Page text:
CAVANAUGH: And most of the attacks in San Diego that are hate crime-motivated are against Latinos; isn't that correct?
GARCIA: You know, there's a wide range of victims. Statistically, it's consistent with the -- on the federal side, the nation, as well as the California statistics where there has been a higher incidence, spike in California in 2010 compared to 2009, about 47% increase in Latinos, Hispanics being targeted. My cases run the gamut from based on religion, ethnicity, from African American to Hispanic to Caucasian victims as well.
CAVANAUGH: And most of the crimes, the incidents that are -- were reported in that California attorney general's report issued last summer that did note that spike in San Diego County, is it true that most of them are sort of things like graffiti and name-calling and incidents of that nature?
GARCIA: Well, name-call we go don't classify as a hate crime. We refer to those as hate incidents. We still want those reports because oftentimes those persons who are doing those things, they may turn into a suspect down the road, and the police will then be ready to go look at them as possible suspects in trying to make identifications. But yeah, a lot of the cases brought to me involve physical beatings, attacks, sometimes weapons used. And yes, there's a lot of vandalism as well that occurs, especially among the younger offender, the juvenile offenders.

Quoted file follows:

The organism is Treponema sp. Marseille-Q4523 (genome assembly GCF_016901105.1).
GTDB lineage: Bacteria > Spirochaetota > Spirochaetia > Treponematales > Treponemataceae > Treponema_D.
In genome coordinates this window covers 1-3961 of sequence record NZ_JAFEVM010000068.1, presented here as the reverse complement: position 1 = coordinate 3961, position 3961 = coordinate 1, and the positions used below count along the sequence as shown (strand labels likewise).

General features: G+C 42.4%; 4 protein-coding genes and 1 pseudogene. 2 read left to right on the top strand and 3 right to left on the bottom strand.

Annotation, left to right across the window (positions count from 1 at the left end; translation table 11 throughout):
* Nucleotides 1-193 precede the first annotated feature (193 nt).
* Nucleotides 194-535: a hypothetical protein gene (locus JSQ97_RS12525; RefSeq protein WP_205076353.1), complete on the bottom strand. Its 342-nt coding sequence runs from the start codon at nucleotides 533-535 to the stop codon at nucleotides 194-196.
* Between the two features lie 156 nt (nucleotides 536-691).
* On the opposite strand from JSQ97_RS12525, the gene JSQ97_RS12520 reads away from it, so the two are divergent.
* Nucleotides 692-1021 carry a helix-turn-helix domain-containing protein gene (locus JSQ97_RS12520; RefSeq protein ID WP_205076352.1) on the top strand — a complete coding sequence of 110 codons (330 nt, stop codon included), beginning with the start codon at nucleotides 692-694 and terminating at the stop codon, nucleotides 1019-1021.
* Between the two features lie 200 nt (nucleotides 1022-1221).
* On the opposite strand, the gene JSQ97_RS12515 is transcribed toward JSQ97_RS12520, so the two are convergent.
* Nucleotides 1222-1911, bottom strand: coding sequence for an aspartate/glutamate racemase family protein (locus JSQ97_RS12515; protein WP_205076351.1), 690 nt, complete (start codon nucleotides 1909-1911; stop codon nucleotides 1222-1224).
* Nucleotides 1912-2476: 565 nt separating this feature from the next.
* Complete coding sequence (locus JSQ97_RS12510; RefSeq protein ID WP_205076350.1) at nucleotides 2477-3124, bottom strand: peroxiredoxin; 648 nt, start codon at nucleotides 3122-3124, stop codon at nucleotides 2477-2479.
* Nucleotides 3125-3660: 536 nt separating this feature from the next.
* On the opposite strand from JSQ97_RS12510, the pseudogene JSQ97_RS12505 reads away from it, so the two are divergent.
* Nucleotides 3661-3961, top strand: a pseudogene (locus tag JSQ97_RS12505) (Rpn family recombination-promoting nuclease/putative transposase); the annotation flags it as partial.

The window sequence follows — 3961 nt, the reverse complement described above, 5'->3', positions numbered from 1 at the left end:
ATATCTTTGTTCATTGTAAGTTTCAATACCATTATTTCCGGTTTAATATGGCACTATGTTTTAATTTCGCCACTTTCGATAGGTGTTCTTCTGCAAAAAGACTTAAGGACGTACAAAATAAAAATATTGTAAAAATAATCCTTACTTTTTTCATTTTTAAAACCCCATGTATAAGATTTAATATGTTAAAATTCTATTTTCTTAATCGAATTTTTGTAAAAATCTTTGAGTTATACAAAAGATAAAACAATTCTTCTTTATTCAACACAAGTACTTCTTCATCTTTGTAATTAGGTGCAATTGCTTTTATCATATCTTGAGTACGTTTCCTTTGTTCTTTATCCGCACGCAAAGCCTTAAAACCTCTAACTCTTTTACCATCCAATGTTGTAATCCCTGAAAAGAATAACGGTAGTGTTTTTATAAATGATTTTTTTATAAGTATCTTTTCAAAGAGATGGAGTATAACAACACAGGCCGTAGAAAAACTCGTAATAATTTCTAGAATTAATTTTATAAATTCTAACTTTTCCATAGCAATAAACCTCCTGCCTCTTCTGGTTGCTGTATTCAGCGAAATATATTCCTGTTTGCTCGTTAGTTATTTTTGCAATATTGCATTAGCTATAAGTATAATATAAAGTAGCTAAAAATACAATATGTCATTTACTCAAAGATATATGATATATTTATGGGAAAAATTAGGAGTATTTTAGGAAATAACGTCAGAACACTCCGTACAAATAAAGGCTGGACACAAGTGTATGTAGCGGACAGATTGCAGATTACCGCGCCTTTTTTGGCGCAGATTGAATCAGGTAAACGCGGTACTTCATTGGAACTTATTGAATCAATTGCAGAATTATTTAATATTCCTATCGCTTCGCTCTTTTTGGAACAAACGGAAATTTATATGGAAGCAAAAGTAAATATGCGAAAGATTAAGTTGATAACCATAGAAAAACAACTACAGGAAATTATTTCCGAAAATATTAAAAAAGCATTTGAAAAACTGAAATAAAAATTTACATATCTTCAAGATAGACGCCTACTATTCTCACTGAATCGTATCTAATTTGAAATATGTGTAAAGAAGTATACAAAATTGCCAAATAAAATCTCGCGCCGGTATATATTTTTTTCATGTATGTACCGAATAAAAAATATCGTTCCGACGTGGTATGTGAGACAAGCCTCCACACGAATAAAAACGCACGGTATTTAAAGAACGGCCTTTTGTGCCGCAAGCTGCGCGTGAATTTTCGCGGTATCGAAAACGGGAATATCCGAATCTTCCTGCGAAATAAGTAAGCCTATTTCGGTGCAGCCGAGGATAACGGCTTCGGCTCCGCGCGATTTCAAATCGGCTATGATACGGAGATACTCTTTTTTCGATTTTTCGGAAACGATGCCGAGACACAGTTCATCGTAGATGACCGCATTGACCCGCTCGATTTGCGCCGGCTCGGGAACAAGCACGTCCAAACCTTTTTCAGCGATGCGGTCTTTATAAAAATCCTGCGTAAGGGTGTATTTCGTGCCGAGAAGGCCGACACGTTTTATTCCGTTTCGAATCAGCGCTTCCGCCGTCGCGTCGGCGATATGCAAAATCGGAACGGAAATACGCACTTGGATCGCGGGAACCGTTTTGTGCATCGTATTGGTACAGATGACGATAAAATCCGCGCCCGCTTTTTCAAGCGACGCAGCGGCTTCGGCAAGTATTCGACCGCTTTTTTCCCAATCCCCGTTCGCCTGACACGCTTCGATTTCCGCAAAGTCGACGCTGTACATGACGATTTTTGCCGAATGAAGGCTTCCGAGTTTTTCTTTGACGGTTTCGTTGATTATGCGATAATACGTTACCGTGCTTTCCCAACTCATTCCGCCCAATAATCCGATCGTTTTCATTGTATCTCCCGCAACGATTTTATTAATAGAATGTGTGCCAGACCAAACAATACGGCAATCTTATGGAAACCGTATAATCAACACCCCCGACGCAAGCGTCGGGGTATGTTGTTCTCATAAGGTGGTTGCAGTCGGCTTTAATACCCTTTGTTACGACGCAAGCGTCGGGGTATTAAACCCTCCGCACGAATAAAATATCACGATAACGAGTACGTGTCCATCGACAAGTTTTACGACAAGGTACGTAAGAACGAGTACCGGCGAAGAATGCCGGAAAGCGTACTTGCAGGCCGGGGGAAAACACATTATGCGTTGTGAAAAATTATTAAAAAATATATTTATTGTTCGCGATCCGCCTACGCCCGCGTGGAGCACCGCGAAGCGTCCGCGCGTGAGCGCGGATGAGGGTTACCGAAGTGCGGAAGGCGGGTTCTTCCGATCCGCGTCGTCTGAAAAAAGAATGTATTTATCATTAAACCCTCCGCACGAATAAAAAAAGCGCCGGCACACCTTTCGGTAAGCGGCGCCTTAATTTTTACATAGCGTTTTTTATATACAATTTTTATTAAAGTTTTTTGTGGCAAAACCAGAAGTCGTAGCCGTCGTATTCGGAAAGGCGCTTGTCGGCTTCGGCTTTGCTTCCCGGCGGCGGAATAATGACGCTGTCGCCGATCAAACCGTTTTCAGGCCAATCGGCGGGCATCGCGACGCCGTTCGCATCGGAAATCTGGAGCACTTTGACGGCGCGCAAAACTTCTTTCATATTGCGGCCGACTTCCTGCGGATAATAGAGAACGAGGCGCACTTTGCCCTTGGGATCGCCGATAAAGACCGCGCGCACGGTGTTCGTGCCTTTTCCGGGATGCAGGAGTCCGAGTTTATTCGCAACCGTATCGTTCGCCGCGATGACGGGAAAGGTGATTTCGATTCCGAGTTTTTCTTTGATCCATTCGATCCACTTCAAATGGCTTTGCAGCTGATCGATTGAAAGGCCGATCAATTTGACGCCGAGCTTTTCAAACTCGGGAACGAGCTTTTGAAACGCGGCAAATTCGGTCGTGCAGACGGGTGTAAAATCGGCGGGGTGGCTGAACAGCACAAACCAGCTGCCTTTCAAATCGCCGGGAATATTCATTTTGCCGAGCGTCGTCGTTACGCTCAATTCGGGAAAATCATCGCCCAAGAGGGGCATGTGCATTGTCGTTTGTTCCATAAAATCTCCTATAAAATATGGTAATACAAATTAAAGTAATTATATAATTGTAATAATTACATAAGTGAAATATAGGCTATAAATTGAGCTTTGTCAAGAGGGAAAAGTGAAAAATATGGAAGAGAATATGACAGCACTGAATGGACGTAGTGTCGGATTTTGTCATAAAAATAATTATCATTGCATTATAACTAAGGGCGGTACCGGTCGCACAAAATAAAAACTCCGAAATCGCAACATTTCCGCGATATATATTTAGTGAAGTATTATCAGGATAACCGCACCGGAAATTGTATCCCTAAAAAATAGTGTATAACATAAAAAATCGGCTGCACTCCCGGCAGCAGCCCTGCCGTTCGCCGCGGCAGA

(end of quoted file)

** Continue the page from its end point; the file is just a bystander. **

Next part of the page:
CAVANAUGH: Is there any area of the county more prone to hate crimes than others?
GARCIA: I know when I came on board, it seemed as though east county was getting a bad reputation. But frankly, I've had hate crimes throughout the county from down to Imperial Beach, south bay, national city, up in North County, it is throughout the county. Not just focused on east county. It's just that east county has had some notorious hate crimes in the past. We had a young marine who was paralyzed out there at a party, jumped by some white supremacists. But we have offenders of different races and colors just as we do have victims.
CAVANAUGH: Edgar, how does your group work with communities where hate crimes have been suspected?
HOPIDA: We have a partnership with Oscar, actually. I'm actually a member of the San Diego regional hate crimes coalition. So we always community with law enforcement, with the District Attorney's Office, we have built partnerships with interfaith and other civil rights organizations just to keep abreast on what's going on with regards to our county. So that's why I think we have a good partnership in getting this out.
CAVANAUGH: What are some of the challenges for actually prosecuting a hate crime?
GARCIA: Oh, is that -- one of the main challenges in the State of California, hate crimes is the only crime in which the prosecutor is required to prove the motivation for the offense. And every other crime from a petty theft to a murder case, the jury is told the prosecutor need not prove the motivation. Of course it would be some relevance if there is evidence of motivation. So as a result we have to determine whether or not we have enough evidence beyond a reasonable doubt to prove the substantial motivation for the offense was this biased prejudice based upon race, nationality, religion, sexual orientation. So it does make it challenging in trying to delve into the mind of the perpetrator.